Joseph Gent and his wife Mary started their own family soon after their marriage. Their daughter Ellen was born a year afterwards. There is an entry in the parish register of Leek, the mother parish of Meerbrook, recording her baptism on 5th August, 1758, and giving their residence as Middlehulme. Clearly he was already living and farming at Middlehulme, and it had not been leased it to a tenant. Given the fact that his father was recorded as living at Middlehulme at his death in 1753, it is more than likely that the Gents had already left The Booths, possibly selling it, and gone to live with John Grindy at Middlehulme before his death. In Meerbrook churchyard is a tombstone recording that John Grundy [sic] of Middlehulme died in 1758 aged 73. Strangely, John Grindy did have a daughter, not mentioned in his will. Her husband, Ralph Oakden, was executor of John Grindy's will but received nothing. Perhaps they were childless and wealthy? Perhaps his daughter had died young?
Joseph and Mary's family increased. Ellen's sister Elixabeth, named after her maternal grandmother, was born on 4th February, 1760. A son, John, named after his paternal grandfather, was born on 4th October, 1761. A second son, named after his father, Joseph, was born in 1765; a third son, Thomas was born in 1768, possibly named after his great uncle, Thomas Gent, and a daughter Mary was born in 1770, but died when four years old. There was another son James, whose birth or baptism cannot be traced. He was presumably named after his mother's grandfather, James Turner, of the parish of Bradnop. James was very much a Turner family name.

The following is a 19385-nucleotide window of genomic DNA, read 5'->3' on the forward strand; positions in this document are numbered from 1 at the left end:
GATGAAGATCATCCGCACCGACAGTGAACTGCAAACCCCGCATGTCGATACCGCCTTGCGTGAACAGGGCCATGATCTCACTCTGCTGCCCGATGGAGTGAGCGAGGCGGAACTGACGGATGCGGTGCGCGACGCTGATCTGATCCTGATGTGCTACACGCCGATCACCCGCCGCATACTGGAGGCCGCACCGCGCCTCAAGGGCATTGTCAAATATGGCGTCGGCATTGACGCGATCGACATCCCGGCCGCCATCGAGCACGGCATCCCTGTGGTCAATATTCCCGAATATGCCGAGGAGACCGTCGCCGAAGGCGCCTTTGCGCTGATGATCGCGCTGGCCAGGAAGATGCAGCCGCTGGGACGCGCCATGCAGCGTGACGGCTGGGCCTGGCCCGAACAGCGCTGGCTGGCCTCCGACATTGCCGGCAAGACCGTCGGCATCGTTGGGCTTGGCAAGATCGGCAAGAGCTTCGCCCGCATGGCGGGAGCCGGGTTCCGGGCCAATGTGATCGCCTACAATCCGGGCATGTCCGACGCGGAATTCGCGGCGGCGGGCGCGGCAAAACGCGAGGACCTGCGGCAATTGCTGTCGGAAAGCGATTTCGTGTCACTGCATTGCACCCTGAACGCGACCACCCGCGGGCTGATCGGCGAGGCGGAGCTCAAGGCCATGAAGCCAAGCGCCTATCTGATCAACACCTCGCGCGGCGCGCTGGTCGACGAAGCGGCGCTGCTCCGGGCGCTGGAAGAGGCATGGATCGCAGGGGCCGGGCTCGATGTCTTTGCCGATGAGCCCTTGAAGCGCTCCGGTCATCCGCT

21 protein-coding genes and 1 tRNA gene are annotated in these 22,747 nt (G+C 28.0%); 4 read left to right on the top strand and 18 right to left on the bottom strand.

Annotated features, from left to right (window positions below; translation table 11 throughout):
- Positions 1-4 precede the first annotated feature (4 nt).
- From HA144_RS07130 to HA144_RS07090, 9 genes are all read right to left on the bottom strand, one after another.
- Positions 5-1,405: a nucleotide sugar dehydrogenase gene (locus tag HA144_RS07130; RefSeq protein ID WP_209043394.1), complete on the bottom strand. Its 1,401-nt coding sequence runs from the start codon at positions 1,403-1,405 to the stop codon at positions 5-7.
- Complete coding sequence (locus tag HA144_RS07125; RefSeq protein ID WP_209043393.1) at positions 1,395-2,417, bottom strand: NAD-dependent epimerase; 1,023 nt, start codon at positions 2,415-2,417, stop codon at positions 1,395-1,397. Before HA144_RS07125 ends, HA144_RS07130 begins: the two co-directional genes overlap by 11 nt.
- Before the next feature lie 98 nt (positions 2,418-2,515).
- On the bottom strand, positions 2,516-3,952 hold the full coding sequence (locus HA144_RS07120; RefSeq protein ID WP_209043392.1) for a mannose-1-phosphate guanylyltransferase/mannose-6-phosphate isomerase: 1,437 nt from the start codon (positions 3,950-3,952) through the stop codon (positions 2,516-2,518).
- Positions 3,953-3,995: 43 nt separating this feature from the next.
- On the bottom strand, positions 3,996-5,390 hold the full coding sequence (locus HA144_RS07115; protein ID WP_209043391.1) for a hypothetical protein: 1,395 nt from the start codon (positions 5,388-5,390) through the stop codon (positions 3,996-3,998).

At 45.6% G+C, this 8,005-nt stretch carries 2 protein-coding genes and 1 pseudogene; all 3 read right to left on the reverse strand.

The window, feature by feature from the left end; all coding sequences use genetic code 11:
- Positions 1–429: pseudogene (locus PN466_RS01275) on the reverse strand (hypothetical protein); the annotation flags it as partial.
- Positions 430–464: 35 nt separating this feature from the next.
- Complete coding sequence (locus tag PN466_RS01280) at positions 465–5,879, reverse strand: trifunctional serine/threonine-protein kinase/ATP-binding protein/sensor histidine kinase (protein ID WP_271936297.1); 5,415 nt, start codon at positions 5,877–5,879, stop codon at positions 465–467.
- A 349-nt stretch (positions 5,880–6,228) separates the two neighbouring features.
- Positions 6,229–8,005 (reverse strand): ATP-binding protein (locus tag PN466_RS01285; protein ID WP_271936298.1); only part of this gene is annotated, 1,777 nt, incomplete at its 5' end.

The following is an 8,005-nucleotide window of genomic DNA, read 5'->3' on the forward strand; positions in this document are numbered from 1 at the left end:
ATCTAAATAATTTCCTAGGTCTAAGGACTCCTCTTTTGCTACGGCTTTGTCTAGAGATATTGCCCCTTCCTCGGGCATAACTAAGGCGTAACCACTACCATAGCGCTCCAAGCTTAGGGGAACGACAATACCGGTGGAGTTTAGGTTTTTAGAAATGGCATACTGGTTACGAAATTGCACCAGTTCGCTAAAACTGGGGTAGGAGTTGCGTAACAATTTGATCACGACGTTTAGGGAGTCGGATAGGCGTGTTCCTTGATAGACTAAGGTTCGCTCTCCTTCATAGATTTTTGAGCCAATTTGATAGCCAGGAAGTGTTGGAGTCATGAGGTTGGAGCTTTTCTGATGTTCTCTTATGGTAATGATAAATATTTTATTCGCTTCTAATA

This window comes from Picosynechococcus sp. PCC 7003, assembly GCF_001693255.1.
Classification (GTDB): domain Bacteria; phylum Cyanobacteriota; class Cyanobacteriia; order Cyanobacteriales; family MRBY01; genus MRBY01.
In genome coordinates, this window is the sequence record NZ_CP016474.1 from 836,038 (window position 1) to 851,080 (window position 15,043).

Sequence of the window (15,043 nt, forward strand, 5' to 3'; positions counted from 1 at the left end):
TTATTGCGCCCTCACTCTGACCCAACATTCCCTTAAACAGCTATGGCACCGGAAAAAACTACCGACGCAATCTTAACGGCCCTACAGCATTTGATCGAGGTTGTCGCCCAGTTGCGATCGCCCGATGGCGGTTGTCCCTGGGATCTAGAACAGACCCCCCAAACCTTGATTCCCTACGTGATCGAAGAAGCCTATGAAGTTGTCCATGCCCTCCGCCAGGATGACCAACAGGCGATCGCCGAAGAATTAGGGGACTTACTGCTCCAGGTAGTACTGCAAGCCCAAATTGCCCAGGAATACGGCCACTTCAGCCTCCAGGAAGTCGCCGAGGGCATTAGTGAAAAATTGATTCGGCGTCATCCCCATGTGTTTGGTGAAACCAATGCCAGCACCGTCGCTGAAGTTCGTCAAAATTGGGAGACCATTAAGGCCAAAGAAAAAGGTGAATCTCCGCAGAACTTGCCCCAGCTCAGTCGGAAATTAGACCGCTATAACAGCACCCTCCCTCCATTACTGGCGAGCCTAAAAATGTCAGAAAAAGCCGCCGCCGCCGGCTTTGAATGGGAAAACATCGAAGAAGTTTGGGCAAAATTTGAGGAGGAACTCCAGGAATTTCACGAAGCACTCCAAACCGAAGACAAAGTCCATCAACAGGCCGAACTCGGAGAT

What happened to these children? Ellen married Robert Clowes, of a local family, on 24th June, 1777, when she was eighteen, or just nineteen. A year later she was buried. Probably she died in childbirth. Her sister Elizabeth married a Thomas Green and, I believe, lived in Liverpool, and they had a daughter, Mary. Elizabeth died in 1792, aged only 32. (That is the age given on her tombstone: records suggest she was 33). She was buried in the Gent family grave at Meerbrook. The inscription on her tombstone suggests a tragic story, with the blame given to her husband. The style suggests it was composed by her uncle, the Rev. James Turner, vicar of Meerbrook. Her grandfather, the Rev. Daniel Turner, died in 1789 and was succeeded by his son, the Rev. James Turner.